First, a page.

Dimarzio v Crazy Mountain Construc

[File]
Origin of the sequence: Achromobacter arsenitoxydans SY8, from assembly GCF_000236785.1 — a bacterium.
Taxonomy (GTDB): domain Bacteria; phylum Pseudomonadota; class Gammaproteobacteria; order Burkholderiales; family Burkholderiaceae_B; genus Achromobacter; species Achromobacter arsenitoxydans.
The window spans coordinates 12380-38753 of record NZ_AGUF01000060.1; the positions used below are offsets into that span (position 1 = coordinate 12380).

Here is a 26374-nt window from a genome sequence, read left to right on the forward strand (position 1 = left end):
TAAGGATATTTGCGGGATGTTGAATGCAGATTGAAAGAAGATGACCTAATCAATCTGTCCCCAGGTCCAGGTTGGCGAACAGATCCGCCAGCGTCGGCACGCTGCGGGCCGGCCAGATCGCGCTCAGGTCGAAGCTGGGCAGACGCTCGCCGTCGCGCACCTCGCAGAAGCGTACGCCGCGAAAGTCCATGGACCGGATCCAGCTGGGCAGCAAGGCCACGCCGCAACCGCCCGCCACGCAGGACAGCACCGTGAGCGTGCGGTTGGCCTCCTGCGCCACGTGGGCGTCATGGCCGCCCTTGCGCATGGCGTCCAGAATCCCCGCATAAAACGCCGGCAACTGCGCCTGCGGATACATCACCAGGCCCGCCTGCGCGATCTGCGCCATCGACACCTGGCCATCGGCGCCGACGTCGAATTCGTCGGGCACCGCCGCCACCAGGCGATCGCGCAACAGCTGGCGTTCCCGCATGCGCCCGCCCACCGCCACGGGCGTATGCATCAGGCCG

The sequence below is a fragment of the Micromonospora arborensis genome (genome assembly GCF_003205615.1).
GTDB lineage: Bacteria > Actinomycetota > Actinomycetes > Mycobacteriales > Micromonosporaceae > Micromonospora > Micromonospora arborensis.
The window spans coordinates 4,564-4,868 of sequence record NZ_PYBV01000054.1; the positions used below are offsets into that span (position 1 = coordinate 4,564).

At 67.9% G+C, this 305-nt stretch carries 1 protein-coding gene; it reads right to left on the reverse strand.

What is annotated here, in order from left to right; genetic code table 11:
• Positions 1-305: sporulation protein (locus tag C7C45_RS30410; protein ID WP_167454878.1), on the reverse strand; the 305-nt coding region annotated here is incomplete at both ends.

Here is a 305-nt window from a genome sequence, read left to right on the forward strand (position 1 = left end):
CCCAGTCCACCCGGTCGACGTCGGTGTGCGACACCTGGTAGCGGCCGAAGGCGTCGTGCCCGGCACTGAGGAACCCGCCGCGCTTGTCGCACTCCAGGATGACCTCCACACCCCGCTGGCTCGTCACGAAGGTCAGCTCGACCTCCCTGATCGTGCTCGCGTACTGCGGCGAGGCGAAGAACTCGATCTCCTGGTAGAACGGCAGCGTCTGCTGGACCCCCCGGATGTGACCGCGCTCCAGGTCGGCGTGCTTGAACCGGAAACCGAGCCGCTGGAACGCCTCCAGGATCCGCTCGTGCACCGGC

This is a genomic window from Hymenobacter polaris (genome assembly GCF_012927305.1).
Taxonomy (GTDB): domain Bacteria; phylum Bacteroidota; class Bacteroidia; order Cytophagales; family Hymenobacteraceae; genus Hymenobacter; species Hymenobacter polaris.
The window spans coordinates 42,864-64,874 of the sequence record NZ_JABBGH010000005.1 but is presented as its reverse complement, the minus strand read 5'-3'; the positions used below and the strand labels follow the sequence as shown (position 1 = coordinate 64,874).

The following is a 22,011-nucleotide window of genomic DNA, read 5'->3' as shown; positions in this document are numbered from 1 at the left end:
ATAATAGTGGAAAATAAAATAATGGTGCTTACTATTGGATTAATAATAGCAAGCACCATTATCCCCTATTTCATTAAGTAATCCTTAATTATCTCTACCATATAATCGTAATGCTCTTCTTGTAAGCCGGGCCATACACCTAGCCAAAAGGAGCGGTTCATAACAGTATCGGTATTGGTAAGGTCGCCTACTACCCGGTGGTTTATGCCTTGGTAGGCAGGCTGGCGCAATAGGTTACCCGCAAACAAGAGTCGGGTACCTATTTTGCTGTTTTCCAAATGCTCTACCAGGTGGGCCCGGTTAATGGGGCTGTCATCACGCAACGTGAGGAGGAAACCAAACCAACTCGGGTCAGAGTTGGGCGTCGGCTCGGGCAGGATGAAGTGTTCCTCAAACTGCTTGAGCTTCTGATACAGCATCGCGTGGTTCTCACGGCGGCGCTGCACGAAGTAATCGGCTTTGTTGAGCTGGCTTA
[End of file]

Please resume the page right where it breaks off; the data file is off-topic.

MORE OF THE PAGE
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November 4 2010 DA 10-0097 IN THE SUPREME COURT OF THE STATE OF MONTANA 2010 MT 231 LARRY DIMARZIO, Plaintiff and Appellant, v. CRAZY MOUNTAIN CONSTRUCTION, INC., a Montana corporation, F. L. DYE COMPANY, a Montana close corporation, BRIDGER GLASS & WINDOWS, INC., a Montana corporation, Defendants, Appellees and Cross-Appellants. APPEAL FROM: District Court of the Eighteenth Judicial District, In and For the County of Gallatin, Cause No. DV 04-596 Honorable Mike Salvagni, Presiding Judge COUNSEL OF RECORD: For Appellant: John M. Kauffman, Kasting, Kauffman & Mersen, Bozeman, Montana For Appellees: William A. D Alton, D Alton Law Firm, Billings, Montana (Crazy Mountain Construction, Inc.) Edward J. Guza, Guza, Williams & Nesbitt, Bozeman, Montana (F.L. Dye Company) Submitted on Briefs: September 15, 2010 Decided: November 4, 2010 Filed: __________________________________________ Clerk Justice Michael E Wheat delivered the Opinion of the Court. ¶1 Plaintiff Larry DiMarzio (DiMarzio) appeals from a jury verdict from the Eighteenth Judicial District, Gallatin County, finding he breached his contract with both Defendants Crazy Mountain Construction, Inc. ( CMC ) and F.L. Dye Company. The jury also found CMC was negligent in its work for DiMarzio and awarded damages to DiMarzio. DiMarzio also appeals certain evidentiary rulings. CMC cross-appeals the denial of most of its attorney s fees. F.L. Dye cross-appeals the denial of prejudgment interest. We affirm. BACKGROUND ¶2 DiMarzio wanted to add a new kitchen and a glass atrium to his home in Bozeman, Montana, and hired CMC as a general contractor for the project on May 14, 2003. F.L. Dye was hired to install the air conditioning and humidification systems at DiMarzio s home. During the course of the project, disputes arose between DiMarzio, CMC, and F.L. Dye about the quality of the work and air conditioning and humidification systems. These disputes resulted in the termination of the business relationships between CMC, F.L. Dye, and DiMarzio in the spring of 2004. ¶3 In October 2004, DiMarzio filed suit against CMC and F.L. Dye. 1 In his Amended Complaint, DiMarzio alleged CMC was negligent and breached its contract with him by failing to perform its work in a workmanlike manner and by its failure to properly supervise subcontractors, including F.L. Dye. DiMarzio alleged F.L. Dye was negligent in the design and installation of the air conditioning and humidification systems. CMC filed a counter1 DiMarzio also sued Bridger Glass & Windows, Inc. and S.L. Pynn Plumbing & Heating. They 2 claim against DiMarzio for breach of contract. F.L. Dye filed a counter-claim against DiMarzio for breach of contract and unjust enrichment. ¶4 Pursuant to the District Court s scheduling order, DiMarzio timely filed the expert disclosure of Kevin Amende. In June 2007, nearly six months after the District Court s expert disclosure deadline, DiMarzio filed what he titled a Supplemental Expert Disclosure of William Lynch. F.L. Dye moved to strike the supplement as untimely (after the disclosure deadline) and because it was filed without leave of court (the disclosure was not made pursuant to a motion). DiMarzio responded that new information had been discovered and he was required to supplement, and that since there was no trial date, final pretrial order, or mediation, F.L. Dye was not surprised or prejudiced. DiMarzio also moved the District Court to amend the scheduling order to permit him to use Lynch at trial. ¶5 In a November 21, 2007, order, the District Court denied DiMarzio s request to amend the scheduling order, reserved judgment on the motion to strike, and offered to consider whether Lynch could testify to new matters as a rebuttal witness. ¶6 In response to the District Court s invitation, DiMarzio moved to substitute Lynch for Amende because Amende developed a conflict with DiMarzio and refused to testify at trial. On February 15, 2008, the District Court issued an order refusing to substitute Lynch for Amende and precluding DiMarzio from calling Lynch during his case in chief, but allowing DiMarzio to call Lynch as a rebuttal witness. are not part of this appeal. 3 ¶7 On May 13, 2009, DiMarzio again moved the District Court for an order allowing him to call Lynch during his case in chief. The District Court was not persuaded to alter its prior ruling and DiMarzio s motion was again denied by order dated June 26, 2009. ¶8 The case was tried before a jury from August 25, 2009, through September 1, 2009. The jury found as follows: On DiMarzio s claims: CMC did not breach the contract, but CMC was negligent and awarded DiMarzio $7,902.44. F.L. Dye was not negligent; On CMC s counter-claims: DiMarzio breached the contract and awarded CMC $5,361.78; On F.L. Dye s counter-claims: DiMarzio breached the contract and awarded F.L. Dye $10,740.00, but DiMarzio was not unjustly enriched. ¶9 After the verdict, CMC requested attorney s fees and F.L. Dye requested prejudgment interest. The District Court awarded CMC attorney s fees for time spent on the contract claim only. CMC appeals from this order. The District Court denied F.L. Dye s request for prejudgment interest, concluding F.L. Dye s right to damages did not vest until the jury returned its verdict as to whether a contract existed between F.L. Dye and DiMarzio. F.L. Dye appeals from this order. ¶10 We restate the issues as follows: ¶11 DiMarzio raises the following issues on appeal: ¶12 Issue 1: Did the District Court abuse its discretion when it refused to allow DiMarzio to call William Lynch as an expert during his case in chief? 4 ¶13 Issue 2: Did the District Court err when it denied DiMarzio s motion for directed verdict and allowed the jury to consider whether a contract existed between DiMarzio and F.L. Dye? ¶14 Issue 3: Did the District Court err in instructing the jury? ¶15 CMC raises the following issue on cross-appeal: ¶16 Issue 4: Did the District Court err in denying most of CMC s attorney s fees? ¶17 F.L. Dye raises the following issue on cross-appeal: ¶18 Issue 5: Did the District Court err when it denied F.L. Dye s request for prejudgment interest? STANDARDS OF REVIEW ¶19 The district court s ruling on the admissibility of expert testimony is reviewed for an abuse of discretion. Sunburst School Dist. No. 2 v. Texaco, Inc., 2007 MT 183, ¶ 68, 338 Mont. 259, 165 P.3d 1079 (citing State v. Vernes, 2006 MT 32, ¶ 14, 331 Mont. 129, 130 P.3d 169). ¶20 The denial of a motion for directed verdict is reviewed de novo. Tacke v. Energy West, Inc., 2010 MT 39, ¶ 16, 355 Mont. 243, 227 P.3d 601; Tucker v. Farmers Ins. Exch., 2009 MT 247, ¶ 23, 351 Mont. 448, 215 P.3d 1. ¶21 The giving of jury instructions is reviewed for an abuse of discretion. Vincent v. BNSF Ry. Co., 2010 MT 57, ¶ 14, 355 Mont. 348, 228 P.3d 1123; Edie v. Gray, 2005 MT 224, ¶ 12, 328 Mont. 354, 121 P.3d 516. ¶22 The award of attorney s fees is reviewed for an abuse of discretion. Tacke, ¶ 17. 5 ¶23 The decision to grant or deny prejudgment interest is reviewed to determine whether the district court correctly interpreted the law. Swank Enterprises, Inc. v. All Purpose Services, Ltd., 2007 MT 57, ¶ 14, 336 Mont. 197, 154 P.3d 52. DISCUSSION ¶24 Issue 1: Did the District Court abuse its discretion when it refused to allow DiMarzio to call William Lynch as an expert during his case in chief? ¶25 The District Court set a deadline of December 31, 2006, for the parties to disclose expert witnesses. DiMarzio timely disclosed expert witness, Kevin Amende. On June 20, 2007, DiMarzio filed a Supplemental Expert Disclosure which, in reality, disclosed an entirely new expert, William Lynch. Amende developed a conflict with DiMarzio and would not testify at trial; therefore, DiMarzio sought to replace Amende with Lynch. Because of the untimely disclosure of the new expert Lynch, the District Court did not allow DiMarzio to call Lynch in his case in chief, but allowed Lynch to testify in rebuttal. ¶26 DiMarzio alleges the District Court erred in refusing to allow Lynch to testify as an expert in his case in chief because there was no prejudice to F.L. Dye, and DiMarzio was not allowed to present the complete story to the jury. ¶27 The trial court is vested with great latitude in ruling on the admissibility of expert testimony. Nelson v. Nelson, 2005 MT 263, ¶ 31, 329 Mont. 85, 122 P.3d 1196 (emphasis in original). The district court has the authority to exclude expert testimony when the expert witness was not properly disclosed. Id. at ¶ 32; First Citizens Bank v. Sullivan, 2008 MT 428, ¶ 29, 347 Mont. 452, 200 P.3d 39. This Court views with favor sanctions for failure 6 to comply with the rules of discovery. Seal v. Woodrows Pharmacy, 1999 MT 247, ¶ 22, 296 Mont. 197, 988 P.2d 1230. ¶28 Absent a showing that the district court abused its discretion, this Court will not overturn a district court s decision on the admissibility of evidence, including expert testimony. Nelson, ¶ 31; Sunburst, ¶ 68. A district court abuses its discretion when it acts arbitrarily without employment of conscientious judgment or exceed[s] the bounds of reason resulting in substantial injustice. Circle S Seeds of Montana, Inc. v. T & M Transporting, Inc., 2006 MT 25, ¶ 14, 331 Mont. 76, 130 P.3d 150. ¶29 The District Court did not err when it refused to allow Lynch to testify in DiMarzio s case in chief. DiMarzio s disclosure of Lynch as an expert witness was not proper as it did not comply with the District Court s scheduling order. The District Court did not act arbitrarily nor did it exceed the bounds of reason. It considered the issue thoroughly and on several occasions in November 2007, February 2008, and June 2009. The District Court acted within its wide discretion in precluding Lynch s testimony during DiMarzio s case in chief but allowing it during rebuttal. Nelson, ¶¶ 32-34; First Citizens Bank, ¶¶ 29-32. ¶30 Issue 2: Did the District Court err when it denied DiMarzio s motion for directed verdict and allowed the jury to consider whether a contract existed between DiMarzio and F.L. Dye? ¶31 The jury found that DiMarzio had a contract with F.L. Dye regarding the air conditioning and humidification systems, and that DiMarzio breached that contract. DiMarzio maintains it was CMC who was responsible for hiring all subcontractors, such as 7 F.L. Dye, and any contract was between CMC and F.L. Dye. He alleges that all billing went through CMC and that he paid CMC for F.L. Dye s work. ¶32 F.L. Dye contends that the contract was with DiMarzio. At trial, F.L. Dye s representative, Schaeffer, testified that the contract was with CMC. CMC s representative, Keyes, testified that CMC hired F. L. Dye. However, F.L. Dye also introduced evidence that it presented DiMarzio with an offer to install the air conditioning and humidification systems and that DiMarzio accepted by signing two proposals. Additionally, there was evidence that DiMarzio contacted F. L. Dye personally to discuss F. L. Dye s ongoing work on the project. ¶33 DiMarzio moved for a directed verdict on the issue of whether a contract existed between him and F.L. Dye. The motion was based upon the testimony of Schaeffer and Keyes that the contract was between CMC and F. L. Dye. The District Court denied DiMarzio s motion. ¶34 Motions for directed verdict are properly granted when there is a complete absence of any evidence to warrant submission to a jury, such evidence and all inferences being considered in the light most favorable to the party opposing the motion. Allison v. Town of Clyde Park, 2000 MT 267, ¶ 27, 302 Mont. 55, 11 P.3d 544. ¶35 The District Court did not err in denying DiMarzio s motion for directed verdict. Drawing all inferences in favor of F.L. Dye, the party opposing DiMarzio s motion, it was proper to submit the contract issue to the jury. While Schaeffer testified the contract was between CMC and F. L. Dye, other evidence presented supported F. L. Dye s theory that the contract was between it and DiMarzio, which is precisely what the jury found. Because of 8 the conflicting evidence presented at trial, it cannot be said that there was a complete absence of any evidence to warrant submitting the contract issue to the jury. The District Court properly denied DiMarzio s motion for directed verdict. ¶36 Issue 3: Did the District Court err in instructing the jury? ¶37 The giving of jury instructions is reviewed for an abuse of discretion. Vincent, ¶ 14; Edie, ¶ 12. A district court abuses its discretion when it acts arbitrarily without employment of conscientious judgment or exceed[s] the bounds of reason resulting in substantial injustice. Clark v. Bell, 2009 MT 390, ¶ 16, 353 Mont. 331, 220 P.3d 650. District courts are given great leeway in instructing the jury. Vincent, ¶ 14 (citing Payne v. Knutson, 2004 MT 271, ¶ 14, 323 Mont. 165, 99 P.3d 200). In reviewing whether a particular jury instruction was properly given or refused, we consider the instruction in its entirety and in connection with the other instructions given and the evidence presented at trial. Vincent, ¶ 14; Kiely Constr., LLC v. City of Red Lodge, 2002 MT 241, ¶ 62, 312 Mont. 52, 57 P.3d 836. The party assigning error to a district court s instruction must show prejudice in order to prevail, and prejudice will not be found if the jury instructions in their entirety state the applicable law of the case. Kiely, ¶ 62. ¶38 The jury was given three instructions to which DiMarzio objects: Instruction numbers 22, 23, and 24. Instruction 22 states: An agreement may be established by the conduct of the parties without any words being expressed in writing or orally, if, from such conduct, it appears that the parties mutually intended to agree on all the terms. The same elements are essential to an implied contract as are essential to an express contract. 9 ¶39 DiMarzio objected to this instruction, arguing it was unsupported by the evidence and inconsistent with F.L. Dye s unjust enrichment claim. ¶40 DiMarzio s argument regarding Instruction 22 is essentially the same as his argument regarding the denial of his motion for directed verdict. Because the evidence presented at trial was conflicting on the issue of whether there was a contract between DiMarzio and F.L. Dye, giving Instruction 22 was not an abuse of discretion. ¶41 Instruction 23 states: Performance by a contractor of a construction contract in accordance with the provisions of a contract entitles a contractor to payment from the owner. ¶42 DiMarzio objected, and argues that this instruction unfairly prejudiced him by giving the jury the incorrect impression that contractors have some higher status than owners in breach of contract cases. ¶43 The District Court did not err in giving Instruction 23. It was for the jury to decide whether the contractor had performed or not, and was entitled to payment or not. The instructions, read as a whole, adequately state the law applicable to this case. Instruction 23 favored neither party, and DiMarzio has shown no prejudice. ¶44 Instruction 24 states: A subcontractor is a person who is hired to produce a specific result but who is not subject to the right of control of the general contractor as to the way he brings about that result. Generally, a person who hires an independent contractor is not liable for his actions. ¶45 DiMarzio objected that Instruction 24 was contrary to CMC s testimony, misleading, and an improper comment on the evidence. 10 ¶46 The District Court did not err in giving Instruction 24. Conflicting evidence was presented at trial about who hired F.L. Dye. It cannot be said, on the record before the Court, that giving this instruction was an abuse of discretion. ¶47 Issue 4: Did the District Court err in denying most of CMC s attorney s fees? ¶48 After the jury returned its verdict, CMC moved for attorney s fees claiming it was the prevailing party. The contract between CMC and DiMarzio provided [i]n the event any dispute arises between the parties to this agreement, the prevailing party shall be entitled to their costs and attorney s fees. The District Court determined that CMC was the prevailing party and was entitled to attorney s fees, but only on the contract claim. A hearing was held December 17, 2009, to determine the amount and reasonableness of attorney s fees related to the contract claim. ¶49 CMC and DiMarzio agreed that it was impossible to segregate the attorney s fees between the contract and negligence claims. CMC argued that because it was impossible to separate fees related to the contract claim from the negligence claim, and because CMC was the prevailing party, it was therefore entitled to all its attorney s fees. ¶50 However, the District Court found that because CMC s insurer defended the action and was only obligated to defend the negligence claim, a majority of the attorney s fees were for the negligence claim. Additionally, the District Court denied a majority of CMC s attorney s fees on equitable grounds, stating that if CMC or its insurer recovered the attorney s fees, they would receive a windfall. 11 ¶51 CMC renews its argument on appeal, urging that because the attorney s fees could not be segregated between the negligence and contract claims, and because it was the prevailing party, it should have been awarded all its attorney s fees. ¶52 The award of attorney s fees is reviewed for an abuse of discretion. Tacke, ¶ 17. ¶53 The District Court did not abuse its discretion when determining the amount of attorney s fees to award CMC. While CMC is correct that the district court is bound by the contract between CMC and DiMarzio which entitles the prevailing party to attorney s fees, Doig v. Cascaddan, 282 Mont. 105, 112, 935 P.2d 268, 272 (1997), that does not mean CMC is entitled to all attorney s fees. The reasonable amount of attorney s fees awarded is left to the discretion of the district court. See Plath v. Schonrock, 2003 MT 21, ¶ 40, 314 Mont. 101, 64 P.3d 984. What constitutes reasonable attorney s fees is for the district court to determine under the facts of each case. Id. at ¶ 36. An award of attorney s fees must be based on competent evidence. Id. at ¶ 39. In a lawsuit involving multiple claims or multiple theories, an award of attorney s fees must be based on the time spent by the prevailing party s attorney on the claim or theory under which attorney fees are allowable. Emmerson v. Walker, 2010 MT 167, ¶ 32, 357 Mont. 166, 236 P.3d 598. ¶54 The District Court found CMC was entitled to attorney s fees, as required by the contract. Then, it thoroughly considered the amount of attorney s fees to award. It held a hearing and considered testimony and evidence submitted by the parties. It considered the seven Plath factors and noted that Plath allows the court to consider other factors. It found that based upon the unique circumstances of this case (CMC s insurer paid most of the 12 attorney s fees), it was reasonable to award only a portion of the attorney s fees CMC sought. The district court has such discretion - what constitutes reasonable attorney s fees is for the district court to determine under the facts of each case. Plath, ¶ 36. The District Court determined that only a portion of the fees sought were reasonable. Considering all the evidence of record, the District Court acted within its discretion in awarding partial attorney s fees to CMC based upon the particular circumstances of the case before it. ¶55 Issue 5: Did the District Court err when it denied F.L. Dye s request for prejudgment interest? ¶56 F.L. Dye sought prejudgment interest on the jury s award of $10,740.00, the exact amount of two unpaid invoices it previously submitted to DiMarzio. The District Court denied F.L. Dye prejudgment interest, finding that F.L. Dye s right to recover did not vest until the day the jury returned its verdict. F.L. Dye appeals, arguing that its right to recover vested on the date of the last unpaid invoice. ¶57 The decision to grant or deny prejudgment interest is reviewed to determine whether the district court correctly interpreted the law. Swank, ¶ 14. ¶58 A party is entitled to prejudgment interest when three criteria are met: (1) the existence of an underlying monetary obligation; (2) the amount of recovery is certain or capable of being made certain by calculation; and (3) the right to recover the obligation vests on a particular day. Section 27-1-211, MCA; James Talcott Constr., Inc. v. P & D Land Enterprises, 2006 MT 188, ¶ 40, 333 Mont. 107, 141 P.3d 1200; Montana Petroleum Tank 13 Release Compensation Board v. Crumleys, Inc., 2008 MT 2, ¶ 99, 341 Mont. 33, 174 P.3d 948. ¶59 A party is not entitled to prejudgment interest when the amount of that party s damages is uncertain or disputed. Mont. Petroleum, ¶ 99. We have consistently refused to award prejudgment interest when the amount of damages due upon breach of contract was not clearly ascertainable until determined by the trial court. Id. at ¶ 100. ¶60 The District Court did not err when it refused to award prejudgment interest. At issue was first, whether a contract even existed between F. L. Dye and DiMarzio; second, if so, whether DiMarzio breached the contract; and third, if there was a breach, whether F. L. Dye was damaged and in what amount. Contrary to F.L. Dye s assertion, this was not an action for the definite unpaid balance of a contract. Until the jury returned its verdict, neither party knew if a contract even existed, let alone a certain sum of damages. See Carriger v. Ballenger, 192 Mont. 479, 486, 628 P.2d 1106, 1110 (1981). The District Court correctly found F.L. Dye was not entitled to prejudgment interest. CONCLUSION ¶61 We affirm the District Court. /S/ MICHAEL E WHEAT We Concur: /S/ MIKE McGRATH /S/ PATRICIA COTTER /S/ JAMES C. NELSON /S/ BRIAN MORRIS 14 15